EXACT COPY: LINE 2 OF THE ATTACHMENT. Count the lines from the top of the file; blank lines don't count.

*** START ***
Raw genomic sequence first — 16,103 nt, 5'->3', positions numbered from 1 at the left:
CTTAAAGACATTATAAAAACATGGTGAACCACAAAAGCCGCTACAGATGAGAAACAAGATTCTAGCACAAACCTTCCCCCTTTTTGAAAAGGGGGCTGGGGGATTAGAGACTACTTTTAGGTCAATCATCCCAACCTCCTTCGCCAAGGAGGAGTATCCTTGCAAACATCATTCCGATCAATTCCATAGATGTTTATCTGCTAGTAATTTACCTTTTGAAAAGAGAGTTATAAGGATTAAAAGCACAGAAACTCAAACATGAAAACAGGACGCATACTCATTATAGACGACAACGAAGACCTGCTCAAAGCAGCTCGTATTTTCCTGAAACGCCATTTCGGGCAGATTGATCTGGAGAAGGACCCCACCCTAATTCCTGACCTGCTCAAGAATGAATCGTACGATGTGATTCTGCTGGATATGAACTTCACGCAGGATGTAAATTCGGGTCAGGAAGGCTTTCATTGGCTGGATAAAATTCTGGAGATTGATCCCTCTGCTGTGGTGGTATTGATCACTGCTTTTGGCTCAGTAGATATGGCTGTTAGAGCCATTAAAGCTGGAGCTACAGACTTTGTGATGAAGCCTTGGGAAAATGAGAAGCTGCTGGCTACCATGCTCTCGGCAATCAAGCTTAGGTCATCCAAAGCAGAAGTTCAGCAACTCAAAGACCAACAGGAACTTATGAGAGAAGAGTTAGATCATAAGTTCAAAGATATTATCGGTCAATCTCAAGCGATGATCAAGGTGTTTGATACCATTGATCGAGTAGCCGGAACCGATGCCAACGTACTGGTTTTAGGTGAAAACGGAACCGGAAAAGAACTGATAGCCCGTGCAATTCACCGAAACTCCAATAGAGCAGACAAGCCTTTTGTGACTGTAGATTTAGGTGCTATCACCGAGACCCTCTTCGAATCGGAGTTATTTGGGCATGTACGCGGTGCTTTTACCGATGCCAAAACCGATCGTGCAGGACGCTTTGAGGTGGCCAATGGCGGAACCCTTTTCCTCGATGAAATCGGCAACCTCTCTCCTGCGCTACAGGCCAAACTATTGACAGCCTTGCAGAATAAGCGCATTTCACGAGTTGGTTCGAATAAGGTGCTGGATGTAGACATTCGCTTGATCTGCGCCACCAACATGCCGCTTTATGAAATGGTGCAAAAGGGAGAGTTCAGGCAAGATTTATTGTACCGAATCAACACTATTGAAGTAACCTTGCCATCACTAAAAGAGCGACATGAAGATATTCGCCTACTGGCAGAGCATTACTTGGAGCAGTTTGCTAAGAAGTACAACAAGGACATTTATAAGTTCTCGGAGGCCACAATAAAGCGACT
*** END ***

CTTAAAGACATTATAAAAACATGGTGAACCACAAAAGCCGCTACAGATGAGAAACAAGATTCTAGCACAAACCTTCCCCCTTTTTGAAAAGGGGGCTGGGGGATTAGAGACTACTTTTAGGTCAATCATCCCAACCTCCTTCGCCAAGGAGGAGTATCCTTGCAAACATCATTCCGATCAATTCCATAGATGTTTATCTGCTAGTAATTTACCTTTTGAAAAGAGAGTTATAAGGATTAAAAGCACAGAAACTCAAACATGAAAACAGGACGCATACTCATTATAGACGACAACGAAGACCTGCTCAAAGCAGCTCGTATTTTCCTGAAACGCCATTTCGGGCAGATTGATCTGGAGAAGGACCCCACCCTAATTCCTGACCTGCTCAAGAATGAATCGTACGATGTGATTCTGCTGGATATGAACTTCACGCAGGATGTAAATTCGGGTCAGGAAGGCTTTCATTGGCTGGATAAAATTCTGGAGATTGATCCCTCTGCTGTGGTGGTATTGATCACTGCTTTTGGCTCAGTAGATATGGCTGTTAGAGCCATTAAAGCTGGAGCTACAGACTTTGTGATGAAGCCTTGGGAAAATGAGAAGCTGCTGGCTACCATGCTCTCGGCAATCAAGCTTAGGTCATCCAAAGCAGAAGTTCAGCAACTCAAAGACCAACAGGAACTTATGAGAGAAGAGTTAGATCATAAGTTCAAAGATATTATCGGTCAATCTCAAGCGATGATCAAGGTGTTTGATACCATTGATCGAGTAGCCGGAACCGATGCCAACGTACTGGTTTTAGGTGAAAACGGAACCGGAAAAGAACTGATAGCCCGTGCAATTCACCGAAACTCCAATAGAGCAGACAAGCCTTTTGTGACTGTAGATTTAGGTGCTATCACCGAGACCCTCTTCGAATCGGAGTTATTTGGGCATGTACGCGGTGCTTTTACCGATGCCAAAACCGATCGTGCAGGACGCTTTGAGGTGGCCAATGGCGGAACCCTTTTCCTCGATGAAATCGGCAACCTCTCTCCTGCGCTACAGGCCAAACTATTGACAGCCTTGCAGAATAAGCGCATTTCACGAGTTGGTTCGAATAAGGTGCTGGATGTAGACATTCGCTTGATCTGCGCCACCAACATGCCGCTTTATGAAATGGTGCAAAAGGGAGAGTTCAGGCAAGATTTATTGTACCGAATCAACACTATTGAAGTAACCTTGCCATCACTAAAAGAGCGACATGAAGATATTCGCCTACTGGCAGAGCATTACTTGGAGCAGTTTGCTAAGAAGTACAACAAGGACATTTATAAGTTCTCGGAGGCCACAATAAAGCGACT